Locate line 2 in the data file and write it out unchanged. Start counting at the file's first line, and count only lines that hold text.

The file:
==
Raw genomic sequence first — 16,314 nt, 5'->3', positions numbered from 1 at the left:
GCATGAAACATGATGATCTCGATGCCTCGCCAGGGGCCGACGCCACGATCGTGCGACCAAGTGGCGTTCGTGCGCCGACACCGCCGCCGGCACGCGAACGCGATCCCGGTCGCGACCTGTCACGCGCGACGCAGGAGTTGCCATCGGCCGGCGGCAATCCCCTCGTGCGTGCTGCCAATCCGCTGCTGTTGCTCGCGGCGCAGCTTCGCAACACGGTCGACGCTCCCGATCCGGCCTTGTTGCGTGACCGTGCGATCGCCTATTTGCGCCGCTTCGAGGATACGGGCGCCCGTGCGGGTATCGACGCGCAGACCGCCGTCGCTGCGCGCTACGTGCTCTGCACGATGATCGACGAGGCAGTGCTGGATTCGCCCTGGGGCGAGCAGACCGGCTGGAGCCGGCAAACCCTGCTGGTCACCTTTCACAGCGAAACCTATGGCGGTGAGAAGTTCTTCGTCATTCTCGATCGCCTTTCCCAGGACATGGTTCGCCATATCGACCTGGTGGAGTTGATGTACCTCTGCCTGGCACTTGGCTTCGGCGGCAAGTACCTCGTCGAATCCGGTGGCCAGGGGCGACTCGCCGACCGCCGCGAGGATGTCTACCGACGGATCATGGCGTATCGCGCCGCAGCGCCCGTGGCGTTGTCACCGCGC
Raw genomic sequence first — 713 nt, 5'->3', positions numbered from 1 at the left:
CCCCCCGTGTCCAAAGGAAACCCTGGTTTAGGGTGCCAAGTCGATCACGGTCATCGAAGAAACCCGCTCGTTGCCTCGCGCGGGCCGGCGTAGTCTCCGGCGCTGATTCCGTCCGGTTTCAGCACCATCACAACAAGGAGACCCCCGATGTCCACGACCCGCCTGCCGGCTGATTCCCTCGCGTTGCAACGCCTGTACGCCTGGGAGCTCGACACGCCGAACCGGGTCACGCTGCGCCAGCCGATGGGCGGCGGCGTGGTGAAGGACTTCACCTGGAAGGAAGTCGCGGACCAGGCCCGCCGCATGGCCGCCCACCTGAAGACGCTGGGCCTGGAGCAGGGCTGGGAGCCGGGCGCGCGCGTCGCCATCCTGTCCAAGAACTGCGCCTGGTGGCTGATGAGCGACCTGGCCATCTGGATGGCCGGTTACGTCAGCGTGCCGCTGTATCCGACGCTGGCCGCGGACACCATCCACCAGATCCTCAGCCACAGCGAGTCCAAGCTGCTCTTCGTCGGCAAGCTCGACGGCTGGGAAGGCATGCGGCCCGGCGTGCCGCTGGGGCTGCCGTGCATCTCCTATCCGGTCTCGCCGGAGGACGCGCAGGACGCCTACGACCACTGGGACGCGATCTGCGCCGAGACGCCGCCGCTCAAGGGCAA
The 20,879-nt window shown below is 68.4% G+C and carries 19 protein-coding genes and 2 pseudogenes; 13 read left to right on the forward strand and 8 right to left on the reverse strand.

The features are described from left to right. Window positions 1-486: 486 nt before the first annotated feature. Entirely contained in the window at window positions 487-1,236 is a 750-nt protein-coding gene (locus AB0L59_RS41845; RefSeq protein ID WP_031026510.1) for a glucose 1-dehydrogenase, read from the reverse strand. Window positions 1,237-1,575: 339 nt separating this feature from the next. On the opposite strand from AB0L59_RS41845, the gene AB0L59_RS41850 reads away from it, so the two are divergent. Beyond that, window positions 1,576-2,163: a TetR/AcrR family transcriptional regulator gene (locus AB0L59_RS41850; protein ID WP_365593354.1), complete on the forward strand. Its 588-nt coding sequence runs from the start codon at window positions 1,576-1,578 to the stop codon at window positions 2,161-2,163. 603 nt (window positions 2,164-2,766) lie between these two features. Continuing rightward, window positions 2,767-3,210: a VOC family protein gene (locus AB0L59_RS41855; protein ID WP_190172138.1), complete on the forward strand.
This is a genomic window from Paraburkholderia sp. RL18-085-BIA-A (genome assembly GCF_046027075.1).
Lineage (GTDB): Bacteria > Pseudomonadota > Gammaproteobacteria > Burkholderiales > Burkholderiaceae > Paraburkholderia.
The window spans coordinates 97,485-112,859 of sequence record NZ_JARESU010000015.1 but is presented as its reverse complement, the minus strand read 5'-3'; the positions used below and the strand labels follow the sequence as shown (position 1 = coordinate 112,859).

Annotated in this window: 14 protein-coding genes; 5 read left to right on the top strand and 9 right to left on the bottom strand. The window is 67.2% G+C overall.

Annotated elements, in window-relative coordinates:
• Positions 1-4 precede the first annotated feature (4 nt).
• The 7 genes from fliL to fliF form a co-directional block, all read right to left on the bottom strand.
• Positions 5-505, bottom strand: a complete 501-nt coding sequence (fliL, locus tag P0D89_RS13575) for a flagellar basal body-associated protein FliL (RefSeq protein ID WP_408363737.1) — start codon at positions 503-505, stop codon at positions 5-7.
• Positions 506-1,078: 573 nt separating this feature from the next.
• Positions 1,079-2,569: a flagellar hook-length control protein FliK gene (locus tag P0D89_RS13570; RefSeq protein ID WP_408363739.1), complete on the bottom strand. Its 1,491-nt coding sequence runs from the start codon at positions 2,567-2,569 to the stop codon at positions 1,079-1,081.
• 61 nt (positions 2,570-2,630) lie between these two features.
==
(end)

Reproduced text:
GCATGAAACATGATGATCTCGATGCCTCGCCAGGGGCCGACGCCACGATCGTGCGACCAAGTGGCGTTCGTGCGCCGACACCGCCGCCGGCACGCGAACGCGATCCCGGTCGCGACCTGTCACGCGCGACGCAGGAGTTGCCATCGGCCGGCGGCAATCCCCTCGTGCGTGCTGCCAATCCGCTGCTGTTGCTCGCGGCGCAGCTTCGCAACACGGTCGACGCTCCCGATCCGGCCTTGTTGCGTGACCGTGCGATCGCCTATTTGCGCCGCTTCGAGGATACGGGCGCCCGTGCGGGTATCGACGCGCAGACCGCCGTCGCTGCGCGCTACGTGCTCTGCACGATGATCGACGAGGCAGTGCTGGATTCGCCCTGGGGCGAGCAGACCGGCTGGAGCCGGCAAACCCTGCTGGTCACCTTTCACAGCGAAACCTATGGCGGTGAGAAGTTCTTCGTCATTCTCGATCGCCTTTCCCAGGACATGGTTCGCCATATCGACCTGGTGGAGTTGATGTACCTCTGCCTGGCACTTGGCTTCGGCGGCAAGTACCTCGTCGAATCCGGTGGCCAGGGGCGACTCGCCGACCGCCGCGAGGATGTCTACCGACGGATCATGGCGTATCGCGCCGCAGCGCCCGTGGCGTTGTCACCGCGC